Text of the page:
FIRST TIME HOMEBUYER? – Things to Consider Before Taking that Leap
Life is full of many exciting firsts. Your first steps, your first car, your first love, your first job, and now your first home!
You’ve made it to what most would call “living the American dream,” but now what? Since buying a home will likely be one of the largest financial investments you’ll make in your lifetime, there are several things you need to consider before making that leap:
1. Decide what you want out of a home
When figuring out what type of home you want today, plan for the future as well. You don’t want to buy a one-bedroom apartment if you plan on having kids in the next couple of years. That could get crowded quickly! Write a list of things you must have versus things that you would like to have. Important things to think about are location and/or the school district (you can always change the home but you can’t change those two things). Once you have an idea of what you want, start researching homes for sale that match your criteria. Remember that you’ll probably never find a home that checks off all the boxes, but you want it to check off the most important ones!
2. Get that credit score up
A good credit score (north of 700) could save you hundreds of dollars on your monthly mortgage payment. It is one of the most important factors lenders review when determining if they’ll approve you for a loan, what amount they’ll approve you at, and the interest rate they’re willing to give you.
3. Make sure you’re pre-approved by a lender before looking
Nothing is worse then finding that perfect home and watching someone else buy it! If you want to get an offer accepted on a home, it’s important to receive pre-approval from a lender prior to looking. This will show the seller that your finances are stable and you can afford the home.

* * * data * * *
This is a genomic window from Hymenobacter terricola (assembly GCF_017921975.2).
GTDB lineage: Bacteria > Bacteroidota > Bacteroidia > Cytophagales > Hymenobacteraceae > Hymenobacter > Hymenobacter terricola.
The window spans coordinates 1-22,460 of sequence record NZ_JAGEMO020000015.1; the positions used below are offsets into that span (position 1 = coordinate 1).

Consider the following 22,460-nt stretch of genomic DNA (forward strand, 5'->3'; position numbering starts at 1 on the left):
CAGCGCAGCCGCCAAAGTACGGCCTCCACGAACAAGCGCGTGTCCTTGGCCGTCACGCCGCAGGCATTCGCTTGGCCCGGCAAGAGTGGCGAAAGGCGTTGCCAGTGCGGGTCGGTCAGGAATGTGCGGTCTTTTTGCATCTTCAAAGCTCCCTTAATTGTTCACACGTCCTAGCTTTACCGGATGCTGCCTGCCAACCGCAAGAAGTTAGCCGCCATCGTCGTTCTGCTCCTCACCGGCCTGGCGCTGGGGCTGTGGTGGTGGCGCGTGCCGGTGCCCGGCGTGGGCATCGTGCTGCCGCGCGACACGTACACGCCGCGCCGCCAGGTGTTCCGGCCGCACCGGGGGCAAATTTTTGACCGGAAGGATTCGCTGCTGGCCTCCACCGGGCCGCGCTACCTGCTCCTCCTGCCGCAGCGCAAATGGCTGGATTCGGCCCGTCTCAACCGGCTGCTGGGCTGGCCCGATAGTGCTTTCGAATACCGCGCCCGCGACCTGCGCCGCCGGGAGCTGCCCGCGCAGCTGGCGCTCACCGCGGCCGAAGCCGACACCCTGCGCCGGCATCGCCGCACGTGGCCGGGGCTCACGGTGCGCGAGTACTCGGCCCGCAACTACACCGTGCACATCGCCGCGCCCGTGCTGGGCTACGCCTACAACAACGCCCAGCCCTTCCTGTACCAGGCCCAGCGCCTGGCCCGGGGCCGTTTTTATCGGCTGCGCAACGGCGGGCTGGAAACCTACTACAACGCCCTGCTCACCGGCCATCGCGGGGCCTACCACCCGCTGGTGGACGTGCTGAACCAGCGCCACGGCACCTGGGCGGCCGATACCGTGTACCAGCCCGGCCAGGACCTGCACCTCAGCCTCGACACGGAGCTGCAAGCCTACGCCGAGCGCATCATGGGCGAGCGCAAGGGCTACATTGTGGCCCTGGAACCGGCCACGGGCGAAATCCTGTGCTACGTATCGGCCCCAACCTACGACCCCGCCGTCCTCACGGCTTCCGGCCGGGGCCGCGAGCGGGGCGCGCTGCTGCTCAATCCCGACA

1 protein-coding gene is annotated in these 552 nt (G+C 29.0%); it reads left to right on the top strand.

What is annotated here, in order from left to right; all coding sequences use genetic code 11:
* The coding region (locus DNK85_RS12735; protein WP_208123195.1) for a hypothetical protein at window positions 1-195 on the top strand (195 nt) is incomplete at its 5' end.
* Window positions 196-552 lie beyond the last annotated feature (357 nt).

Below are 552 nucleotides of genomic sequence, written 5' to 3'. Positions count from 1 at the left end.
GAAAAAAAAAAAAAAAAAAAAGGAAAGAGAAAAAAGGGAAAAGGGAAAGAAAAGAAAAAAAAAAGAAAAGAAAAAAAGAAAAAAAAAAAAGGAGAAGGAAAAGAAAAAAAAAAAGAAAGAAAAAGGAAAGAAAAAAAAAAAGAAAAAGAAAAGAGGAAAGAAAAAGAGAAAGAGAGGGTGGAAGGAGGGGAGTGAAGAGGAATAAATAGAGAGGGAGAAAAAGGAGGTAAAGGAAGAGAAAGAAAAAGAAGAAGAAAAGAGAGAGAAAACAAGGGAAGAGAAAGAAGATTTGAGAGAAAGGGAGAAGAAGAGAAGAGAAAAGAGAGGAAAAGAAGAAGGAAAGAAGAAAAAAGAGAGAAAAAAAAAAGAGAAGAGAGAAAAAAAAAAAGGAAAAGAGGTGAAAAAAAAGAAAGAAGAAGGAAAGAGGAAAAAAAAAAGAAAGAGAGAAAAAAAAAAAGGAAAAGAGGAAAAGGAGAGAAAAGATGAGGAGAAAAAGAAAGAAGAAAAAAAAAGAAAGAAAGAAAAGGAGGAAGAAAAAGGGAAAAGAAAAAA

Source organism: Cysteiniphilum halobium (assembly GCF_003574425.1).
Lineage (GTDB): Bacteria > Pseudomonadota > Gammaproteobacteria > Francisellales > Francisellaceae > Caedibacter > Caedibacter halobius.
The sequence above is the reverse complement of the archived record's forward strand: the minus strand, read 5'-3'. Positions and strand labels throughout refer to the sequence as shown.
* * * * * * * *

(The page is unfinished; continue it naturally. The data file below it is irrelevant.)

4. Buy what you can afford – not what you’re approved for
The last thing you want is to buy your dream house and not be able to afford to do anything else! During the pre-approval process, you’ll likely get approved for a loan that is far greater than you could comfortably afford. This is why it is important to KNOW YOUR BUDGET! When deciding how much you can afford it’s important to take into consideration all the expenses related to a home purchase (mortgage payment, property taxes, homeowner’s insurance, and homeowner’s association (HOA) fees (if applicable).
5. Be aware of ALL initial costs involved in buying a home
You want me to pay what?! Before buying home, make sure that you have enough funds saved to pay for the following:
- Earnest Money (aka good faith deposit) – the amount of money you have to fork up as soon as your offer is accepted (usually 1-3% of purchase price, a portion of your down payment)
- Down Payment – Percentage home price you pay at closing (usually 3-20% of purchase price depending on situation)
- Closing Costs – Yes there are fees that you must pay at settlement (inspection costs, title insurance, etc.). In addition, if you want to pay your property taxes and insurance through your escrow account, you’ll be required to pre-pay 4-6 months of these expenses at closing.
- Additional Furniture – You know you’ll want to get new stuff
- Home Improvements – You might want some of these done day one!
6. Play shop until you drop for a good, experienced realtor
Buying a new home is a very stressful process. It’s important to have a knowledgeable, experienced, available, and passionate person in your corner fighting for you.
7. DON’T BE AFRAID TO NEGOTIATE! (examples: purchase price, interest rates, realtor fees [if selling])
As always, please reach out to your trusted advisor with any questions.
Securities offered through LPL Financial, Member FINRA/SIPC. Investment advice offered through WCG Wealth Advisors, a registered investment advisor. WCG Wealth Advisors and The Wealth Consulting Group are separate entities from LPL Financial.
The opinions voiced in this material are for general information only and are not intended to provide specific advice or recommendations for any individual. Investing in stock includes numerous specific risks including: the fluctuation of dividend, loss of principal and potential illiquidity of the investment in a falling market. Government bonds and Treasury bills are guaranteed by the US government as to the timely payment of principal and interest and, if held to maturity, offer a fixed rate of return and fixed principal value. Investing involves risk including loss of principle.